Attention is focused on Washington DC today as the world waits to see how the United States chooses to respond to the suspected chemical weapons attack in Douma, Syria on 7 April. This morning it was announced that President Trump will not be attending the Summit of the Americas in Peru, or traveling to Bogota, Columbia afterwards as planned. Instead, the president will remain in Washington to “oversee the American response to Syria and to monitor developments around the world” according to the White House. This recent development has increased speculation that US military action could be coming soon. Reports that Trump has been in consultation with London and Paris suggest a broader Western military response is possible as well.
In fact, the possibility of British involvement at the very least is growing. A short time ago I spoke to an associate of mine who lives a short distance away from RAF Akrotri, the British airbase on Cyprus. He verified that the level of activity there has increased over the past few hours and shows no sign of dropping off. Right now I am trying to obtain more information from him. If I do, I will pass it along.
On the military front, numerous reports surfaced yesterday that the destroyer USS Donald Cook was moving into waters near Syria, and Russian aircraft were conducting low level flights nearby. The Pentagon denied the reports and they were never confirmed by any major independent media outlets. If Cook is in the vicinity of Syria it makes sense for Russian aircraft to harass any potential TLAM shooters, and keep a close eye on them as the situation unfolds. It should also be noted that given the range of the TLAM, Cook does not have to be anywhere close to the Syrian coastline. She could launch cruise missiles from practically anywhere in the Mediterranean. However, given political considerations and such, it does make sense to volley TLAMs as close to Syria as the situation allows.
It is mid-afternoon here in the eastern United States and there is much happening with regards to Syria from Washington to Europe, and the Med. I’ll try and post another update early in the evening and offer some thoughts about if or when military action against the Syrian government might begin.
If the Middle East were a forest, Syria would be a propane tank burning beside it. Despite the efforts of firemen, the blaze continues. It’s only a matter of time before the tank explodes and sets the trees afire. The Syrian Conflict has been raging for seven years and shows no signs of receding. The war has transformed from a civil war to an amalgamation of loosely connected blood feuds, civil, tribal, and proxy wars that have the potential to spark a major regional conflict or worse. To make matters more complex, the Syrian Conflict is now on the verge of escalating to a point where two allies are threatening war on each other.
Syrian Government forces, with the invaluable support of Russian, and Iranian forces, are rolling up rebel forces, and expanding the amount of territory it controls. ISIS is reeling as US, and British forces are moving in for the kill. Iranian actions have brought about Israeli air strikes and the threat of further Israeli involvement in the conflict. Meanwhile, in the north Turkish forces continue their offensive against Kurdish militias, and forces, some of which are supported by the US and other Western governments. France is now taking a stand against Turkish operations against the Kurds. Relations between Ankara and Paris are deteriorating amid reports the French are considering sending additional troops to Syria to aid the Kurds if Turkish forces extend their offensive east of Afrin. Turkish President Recep Tayyip Erdogan stated Turkey would regard such a move as an invasion. Turkey and France, both members of NATO, are sounding more like opponents instead of allies these days. The repercussions of a military clash between the two countries would be felt around the world.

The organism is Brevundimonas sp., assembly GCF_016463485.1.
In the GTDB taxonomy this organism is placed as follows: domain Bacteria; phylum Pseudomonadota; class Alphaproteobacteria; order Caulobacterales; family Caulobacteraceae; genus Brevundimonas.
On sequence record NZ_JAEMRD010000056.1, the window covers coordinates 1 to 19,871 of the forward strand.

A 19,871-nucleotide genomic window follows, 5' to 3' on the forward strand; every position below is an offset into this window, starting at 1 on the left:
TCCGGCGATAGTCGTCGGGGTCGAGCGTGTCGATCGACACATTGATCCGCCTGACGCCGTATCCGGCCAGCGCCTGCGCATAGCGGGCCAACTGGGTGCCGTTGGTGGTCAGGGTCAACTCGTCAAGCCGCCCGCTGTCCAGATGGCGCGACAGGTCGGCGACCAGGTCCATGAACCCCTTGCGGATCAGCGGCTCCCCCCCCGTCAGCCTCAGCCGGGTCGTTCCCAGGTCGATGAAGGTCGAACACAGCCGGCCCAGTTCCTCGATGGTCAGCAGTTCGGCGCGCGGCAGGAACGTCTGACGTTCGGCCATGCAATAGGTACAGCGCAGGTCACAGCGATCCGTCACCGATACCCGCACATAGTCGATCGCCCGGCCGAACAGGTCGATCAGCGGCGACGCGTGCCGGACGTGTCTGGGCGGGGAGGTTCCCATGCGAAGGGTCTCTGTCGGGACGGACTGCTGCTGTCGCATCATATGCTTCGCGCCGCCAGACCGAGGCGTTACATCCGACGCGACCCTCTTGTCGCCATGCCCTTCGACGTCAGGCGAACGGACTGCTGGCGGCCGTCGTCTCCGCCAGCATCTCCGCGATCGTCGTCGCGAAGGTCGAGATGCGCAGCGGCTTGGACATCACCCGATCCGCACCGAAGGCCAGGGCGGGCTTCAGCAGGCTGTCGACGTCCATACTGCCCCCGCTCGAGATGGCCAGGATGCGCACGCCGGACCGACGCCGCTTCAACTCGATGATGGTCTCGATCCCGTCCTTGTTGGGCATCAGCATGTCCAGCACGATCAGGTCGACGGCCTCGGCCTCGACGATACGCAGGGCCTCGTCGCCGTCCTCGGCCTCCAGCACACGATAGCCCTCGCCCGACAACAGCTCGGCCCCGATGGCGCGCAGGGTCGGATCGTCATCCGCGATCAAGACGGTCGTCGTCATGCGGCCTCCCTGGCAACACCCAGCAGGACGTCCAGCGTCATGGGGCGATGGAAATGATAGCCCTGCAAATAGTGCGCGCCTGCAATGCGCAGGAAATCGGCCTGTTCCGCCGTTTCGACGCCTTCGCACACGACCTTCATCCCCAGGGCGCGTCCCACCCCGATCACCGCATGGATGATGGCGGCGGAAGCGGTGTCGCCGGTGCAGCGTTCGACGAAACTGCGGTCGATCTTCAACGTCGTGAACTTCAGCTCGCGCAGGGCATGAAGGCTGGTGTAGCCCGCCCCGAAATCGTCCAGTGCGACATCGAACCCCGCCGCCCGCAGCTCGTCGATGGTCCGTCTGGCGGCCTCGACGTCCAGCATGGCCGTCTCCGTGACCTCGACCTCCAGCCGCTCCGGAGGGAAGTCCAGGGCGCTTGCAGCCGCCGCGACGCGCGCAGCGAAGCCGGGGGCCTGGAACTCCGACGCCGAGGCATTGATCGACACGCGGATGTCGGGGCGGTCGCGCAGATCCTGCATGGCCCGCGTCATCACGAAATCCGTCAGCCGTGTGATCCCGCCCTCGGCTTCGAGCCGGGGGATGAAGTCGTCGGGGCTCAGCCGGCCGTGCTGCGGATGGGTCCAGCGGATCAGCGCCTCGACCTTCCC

The latest layer added to the conflict is President Trump hinting that the US will be scaling down or ending entirely its military presence in Syria. With ISIS close to defeat on the battlefield, the primary mission for US forces is ending and Trump sees no reason to keep them in country. A final decision has not been made, however, and some senior US officials have warned that a US pullout now could strengthen Russia and Iran’s influence across the entire region.
Later this week I’ll continue this subject by discussing the ongoing geopolitical chess match in the Middle East between the US on one side and Russia, Iran, and Turkey on the other.
The Israeli government admitted it was responsible for a 2007 airstrike on a nuclear reactor in northeastern Syria capable of producing weapons grade material. The attack was launched on 6 September, 2007. Eight Israeli Air Force F-15I Ra’am multirole fighters (essentially F-15E Strike Eagles) struck the reactor located in the Deir ez-Zor region and destroyed it completely. The nuclear facility was under construction when it was hit. A number of North Korean technicians and workers were among the casualties. North Korea and Iran were working with Syria to build the facility. There was widespread speculation at the time that Iran and North Korea helped to fund and construct the site in order to use it to produce weapons grade material in the future should their own facilities become unavailable. In the aftermath of the strike, Syria, Israel, and every other nation in the region kept quiet publicly about what had actually been hit. The truth was known, however, in capital cities from the Middle East to Washington DC and beyond. President George W Bush even mentioned the attack in his memoirs released in 2010.